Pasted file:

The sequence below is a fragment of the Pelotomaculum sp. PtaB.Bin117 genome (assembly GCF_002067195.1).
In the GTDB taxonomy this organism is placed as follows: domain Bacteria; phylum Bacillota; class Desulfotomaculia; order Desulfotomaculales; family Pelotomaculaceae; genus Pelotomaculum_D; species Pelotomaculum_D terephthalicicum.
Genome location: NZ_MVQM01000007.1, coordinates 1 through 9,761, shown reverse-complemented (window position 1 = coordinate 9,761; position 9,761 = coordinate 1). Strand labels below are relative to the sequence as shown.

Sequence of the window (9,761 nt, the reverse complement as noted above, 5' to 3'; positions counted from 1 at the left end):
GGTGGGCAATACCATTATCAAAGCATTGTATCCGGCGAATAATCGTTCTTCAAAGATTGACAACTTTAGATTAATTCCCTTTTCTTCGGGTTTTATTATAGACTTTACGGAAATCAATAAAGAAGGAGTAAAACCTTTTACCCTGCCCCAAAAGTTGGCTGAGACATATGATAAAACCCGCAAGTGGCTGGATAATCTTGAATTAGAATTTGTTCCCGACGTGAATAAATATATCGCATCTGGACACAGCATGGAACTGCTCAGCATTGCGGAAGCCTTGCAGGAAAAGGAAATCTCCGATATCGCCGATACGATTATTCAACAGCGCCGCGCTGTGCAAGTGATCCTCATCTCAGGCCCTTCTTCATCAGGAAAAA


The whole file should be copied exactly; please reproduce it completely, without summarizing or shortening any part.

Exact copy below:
The sequence below is a fragment of the Pelotomaculum sp. PtaB.Bin117 genome (assembly GCF_002067195.1).
In the GTDB taxonomy this organism is placed as follows: domain Bacteria; phylum Bacillota; class Desulfotomaculia; order Desulfotomaculales; family Pelotomaculaceae; genus Pelotomaculum_D; species Pelotomaculum_D terephthalicicum.
Genome location: NZ_MVQM01000007.1, coordinates 1 through 9,761, shown reverse-complemented (window position 1 = coordinate 9,761; position 9,761 = coordinate 1). Strand labels below are relative to the sequence as shown.

Sequence of the window (9,761 nt, the reverse complement as noted above, 5' to 3'; positions counted from 1 at the left end):
GGTGGGCAATACCATTATCAAAGCATTGTATCCGGCGAATAATCGTTCTTCAAAGATTGACAACTTTAGATTAATTCCCTTTTCTTCGGGTTTTATTATAGACTTTACGGAAATCAATAAAGAAGGAGTAAAACCTTTTACCCTGCCCCAAAAGTTGGCTGAGACATATGATAAAACCCGCAAGTGGCTGGATAATCTTGAATTAGAATTTGTTCCCGACGTGAATAAATATATCGCATCTGGACACAGCATGGAACTGCTCAGCATTGCGGAAGCCTTGCAGGAAAAGGAAATCTCCGATATCGCCGATACGATTATTCAACAGCGCCGCGCTGTGCAAGTGATCCTCATCTCAGGCCCTTCTTCATCAGGAAAAA